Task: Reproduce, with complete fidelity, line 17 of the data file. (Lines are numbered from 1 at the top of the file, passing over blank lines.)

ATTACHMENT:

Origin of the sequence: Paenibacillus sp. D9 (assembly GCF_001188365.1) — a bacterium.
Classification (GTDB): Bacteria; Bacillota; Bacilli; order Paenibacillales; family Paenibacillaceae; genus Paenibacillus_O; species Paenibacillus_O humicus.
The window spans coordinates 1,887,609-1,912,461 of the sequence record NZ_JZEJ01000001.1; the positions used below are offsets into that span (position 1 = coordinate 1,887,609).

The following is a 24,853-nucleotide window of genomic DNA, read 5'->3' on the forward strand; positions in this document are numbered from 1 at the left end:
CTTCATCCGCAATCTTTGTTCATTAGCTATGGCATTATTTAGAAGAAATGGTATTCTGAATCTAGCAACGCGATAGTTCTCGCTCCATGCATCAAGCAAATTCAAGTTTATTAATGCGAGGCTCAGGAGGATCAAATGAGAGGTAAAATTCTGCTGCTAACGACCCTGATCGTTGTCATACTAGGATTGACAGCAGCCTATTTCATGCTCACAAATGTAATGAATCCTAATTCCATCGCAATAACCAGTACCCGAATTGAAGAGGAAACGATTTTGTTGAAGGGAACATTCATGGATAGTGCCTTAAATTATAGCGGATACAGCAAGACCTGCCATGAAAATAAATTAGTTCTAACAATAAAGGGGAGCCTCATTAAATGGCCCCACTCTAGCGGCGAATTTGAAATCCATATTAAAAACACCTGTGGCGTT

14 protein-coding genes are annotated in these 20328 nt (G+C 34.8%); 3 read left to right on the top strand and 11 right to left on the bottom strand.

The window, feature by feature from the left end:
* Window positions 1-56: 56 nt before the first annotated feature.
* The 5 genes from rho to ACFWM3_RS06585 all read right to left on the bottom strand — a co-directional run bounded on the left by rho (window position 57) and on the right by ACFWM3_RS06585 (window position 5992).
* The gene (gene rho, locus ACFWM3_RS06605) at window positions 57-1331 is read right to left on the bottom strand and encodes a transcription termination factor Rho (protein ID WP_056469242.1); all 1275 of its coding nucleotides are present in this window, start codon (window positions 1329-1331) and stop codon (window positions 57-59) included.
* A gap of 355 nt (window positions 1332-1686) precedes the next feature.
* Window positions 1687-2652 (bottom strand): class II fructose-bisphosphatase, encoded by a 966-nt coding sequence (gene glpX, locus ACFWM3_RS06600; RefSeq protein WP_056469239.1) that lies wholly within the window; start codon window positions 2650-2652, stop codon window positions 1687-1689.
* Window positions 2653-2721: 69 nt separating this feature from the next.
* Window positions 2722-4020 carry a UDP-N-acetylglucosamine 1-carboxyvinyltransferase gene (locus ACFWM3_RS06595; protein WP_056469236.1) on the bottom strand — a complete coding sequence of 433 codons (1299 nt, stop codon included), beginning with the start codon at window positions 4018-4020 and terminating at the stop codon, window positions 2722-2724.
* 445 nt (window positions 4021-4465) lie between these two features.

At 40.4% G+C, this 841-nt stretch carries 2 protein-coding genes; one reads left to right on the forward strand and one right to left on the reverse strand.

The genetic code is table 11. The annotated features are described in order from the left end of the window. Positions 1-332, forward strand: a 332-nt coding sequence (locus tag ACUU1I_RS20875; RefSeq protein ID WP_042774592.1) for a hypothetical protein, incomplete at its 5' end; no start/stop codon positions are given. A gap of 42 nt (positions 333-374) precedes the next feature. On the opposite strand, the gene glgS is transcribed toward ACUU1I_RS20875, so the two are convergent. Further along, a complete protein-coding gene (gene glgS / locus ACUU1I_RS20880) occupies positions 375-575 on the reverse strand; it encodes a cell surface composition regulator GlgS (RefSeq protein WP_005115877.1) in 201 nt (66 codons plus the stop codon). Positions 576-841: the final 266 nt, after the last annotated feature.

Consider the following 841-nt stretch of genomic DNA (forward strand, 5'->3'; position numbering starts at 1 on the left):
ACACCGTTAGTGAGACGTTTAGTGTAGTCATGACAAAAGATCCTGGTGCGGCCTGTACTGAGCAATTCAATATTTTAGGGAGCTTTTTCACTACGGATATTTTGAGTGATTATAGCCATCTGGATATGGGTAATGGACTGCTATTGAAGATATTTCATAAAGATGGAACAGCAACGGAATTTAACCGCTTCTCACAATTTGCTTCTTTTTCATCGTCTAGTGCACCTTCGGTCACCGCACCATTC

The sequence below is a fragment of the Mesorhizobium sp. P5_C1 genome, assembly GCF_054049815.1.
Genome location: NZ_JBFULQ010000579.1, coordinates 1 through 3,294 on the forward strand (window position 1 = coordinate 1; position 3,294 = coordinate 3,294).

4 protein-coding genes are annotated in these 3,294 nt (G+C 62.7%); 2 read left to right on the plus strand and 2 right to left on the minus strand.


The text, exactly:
The genetic code is table 11. The annotated features are described in order from the left end of the window. Positions 1-332, forward strand: a 332-nt coding sequence (locus tag ACUU1I_RS20875; RefSeq protein ID WP_042774592.1) for a hypothetical protein, incomplete at its 5' end; no start/stop codon positions are given. A gap of 42 nt (positions 333-374) precedes the next feature. On the opposite strand, the gene glgS is transcribed toward ACUU1I_RS20875, so the two are convergent. Further along, a complete protein-coding gene (gene glgS / locus ACUU1I_RS20880) occupies positions 375-575 on the reverse strand; it encodes a cell surface composition regulator GlgS (RefSeq protein WP_005115877.1) in 201 nt (66 codons plus the stop codon). Positions 576-841: the final 266 nt, after the last annotated feature.